Smile Dessert, Somerville, Auckland

Smile Dessert is a dessert restaurant chain from China which has recently arrived in Auckland. The Somerville branch opened in December 2015, and we were informed by the manager that the Dominion Road branch is expected to open soon.


There has been a flurry of Asian dessert restaurants opening in Auckland in the last year, from global chains to homegrown cafes. There is Meet Fresh (Taiwanese), Mellow (local), Snowman Café (Korean), Fresh (Korean), Fukurou Patisserie (Malaysian). It’s wonderful to see Asian flavours creating a foothold in what must be the last bastion of Western cuisine, desserts. Asian flavours typically mean a lot of green tea and red bean flavours, but Smile Dessert the most recent newcomer to these shores is showcasing mango and the most Asian of flavours…durian. Continue reading

Fukurou Patisserie, Newmarket, Auckland

Fukurou Patisserie specializes in mille crêpes (or crêpe cakes). These cakes are built with layers of paper-thin crêpes and flavoured cream fillings. Though not quite a thousand layers as their French name implies, they are still impressive at 18 – 20 layers. Mille crêpes have taken Asia by storm, and these delicate desserts with their caramelized tops have finally arrived in New Zealand.


The store is tucked away in the courtyard of the Newmarket train station. As an aside, Fukurou means ‘protection from hardship’ in Japanese. Due to its similarity to fukuro or owl, this bird has become a very popular lucky charm in Japan and is the mascot of Fukurou Patisserie. Continue reading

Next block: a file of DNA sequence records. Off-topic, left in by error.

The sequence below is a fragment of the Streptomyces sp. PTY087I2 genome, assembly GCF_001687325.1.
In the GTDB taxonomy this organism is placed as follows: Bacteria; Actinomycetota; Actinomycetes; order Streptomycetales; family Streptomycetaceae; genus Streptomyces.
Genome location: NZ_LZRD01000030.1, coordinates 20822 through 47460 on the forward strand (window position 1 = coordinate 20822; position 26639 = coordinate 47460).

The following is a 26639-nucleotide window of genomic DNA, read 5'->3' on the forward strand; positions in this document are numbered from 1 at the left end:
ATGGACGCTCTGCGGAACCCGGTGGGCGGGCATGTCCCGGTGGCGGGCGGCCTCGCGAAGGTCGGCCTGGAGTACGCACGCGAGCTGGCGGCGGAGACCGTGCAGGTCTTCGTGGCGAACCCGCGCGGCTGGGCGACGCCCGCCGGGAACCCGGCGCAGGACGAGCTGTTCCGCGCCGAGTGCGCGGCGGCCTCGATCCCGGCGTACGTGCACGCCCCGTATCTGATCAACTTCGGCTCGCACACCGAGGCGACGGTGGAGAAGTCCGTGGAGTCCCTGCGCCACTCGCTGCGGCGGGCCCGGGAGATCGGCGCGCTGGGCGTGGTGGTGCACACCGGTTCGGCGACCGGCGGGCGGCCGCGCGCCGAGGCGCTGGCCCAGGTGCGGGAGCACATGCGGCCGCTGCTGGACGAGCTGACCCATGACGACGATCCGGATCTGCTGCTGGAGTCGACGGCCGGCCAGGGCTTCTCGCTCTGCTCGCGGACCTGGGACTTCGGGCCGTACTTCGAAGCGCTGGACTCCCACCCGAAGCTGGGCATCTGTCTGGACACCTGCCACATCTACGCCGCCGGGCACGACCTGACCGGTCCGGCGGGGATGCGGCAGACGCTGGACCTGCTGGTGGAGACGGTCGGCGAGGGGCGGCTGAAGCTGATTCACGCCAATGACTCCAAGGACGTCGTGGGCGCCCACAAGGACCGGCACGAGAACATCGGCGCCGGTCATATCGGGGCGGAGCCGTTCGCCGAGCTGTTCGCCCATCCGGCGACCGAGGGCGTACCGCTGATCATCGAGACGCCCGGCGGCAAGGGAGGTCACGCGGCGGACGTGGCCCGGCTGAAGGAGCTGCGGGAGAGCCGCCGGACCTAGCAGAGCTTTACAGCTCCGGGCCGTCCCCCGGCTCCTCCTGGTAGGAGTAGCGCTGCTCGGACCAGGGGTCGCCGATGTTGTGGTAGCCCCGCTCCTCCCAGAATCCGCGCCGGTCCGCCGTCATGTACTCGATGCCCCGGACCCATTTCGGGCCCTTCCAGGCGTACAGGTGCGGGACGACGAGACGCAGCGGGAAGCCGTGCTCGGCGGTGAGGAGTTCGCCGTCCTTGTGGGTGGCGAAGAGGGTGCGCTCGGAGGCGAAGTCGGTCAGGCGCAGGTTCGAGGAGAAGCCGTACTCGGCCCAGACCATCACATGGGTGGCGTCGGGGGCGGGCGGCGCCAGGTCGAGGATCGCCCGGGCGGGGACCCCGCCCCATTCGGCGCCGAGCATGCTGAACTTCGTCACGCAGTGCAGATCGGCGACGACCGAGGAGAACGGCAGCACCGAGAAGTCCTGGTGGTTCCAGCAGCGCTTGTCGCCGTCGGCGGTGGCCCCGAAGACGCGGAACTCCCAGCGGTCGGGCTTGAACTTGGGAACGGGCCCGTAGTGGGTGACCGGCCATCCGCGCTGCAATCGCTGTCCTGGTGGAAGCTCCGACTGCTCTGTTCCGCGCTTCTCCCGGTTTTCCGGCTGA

The Tannery, New Lynn, Auckland


The Tannery is a joint venture between Mt Atkinson Coffee and Kohu Road Ice-cream. It may sound like an odd pairing, but it actually works remarkably well. Besides, who doesn’t love ice-cream, and I know plenty of coffee-addicted people. The Tannery absolutely lives up to Mt Atkinson’s tagline: Refined Westie. The building’s previous life was a tannery but it’s all grown up. The space uses the exposed timber framing to full industrial chic effect and panelling to recreate the Mt Atkinson peaks. Continue reading

A day trip to Melaka, Malaysia

Melaka (or Malacca) is a UNESCO heritage site situated an easy 2-hour drive south of Kuala Lumpur on the North-South Expressway. Since its founding in the 14th century by a Sumatran prince, Melaka became a very important port for centuries by the colonising Portuguese, Dutch and then the British. Port of Malacca and its sheltered bay provided a welcomed stopping point for the trade route between China and India. All these cultures, plus the arrival of the Chinese from British colonies created an intruiging melting pot in Melaka. One of these is the unique Peranakan (Straits Chinese) culture.

PicMonkey Collage4

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Mango lassi

I love mangoes; I grew up with 5 mango trees in our Kuching backyard. The fragrance of the ripening fruit would filled the air, and we had to battle the flying squirrels for the ripe fruit. The crafty critters often got their share, and we had lots of fruit with squirrel-sized bites taken out of them. But no matter, there were always bucketfuls to go around.

However, the mangoes we get in NZ are so odourless, and taste bland. The R2E2 ones from Australia are halfway decent, but at $5.99 each, they are an uncommon treat, and never get used for cooking.

Mangoes by the carton in Brisbane, Kensington Pride (my favourite) and R2E2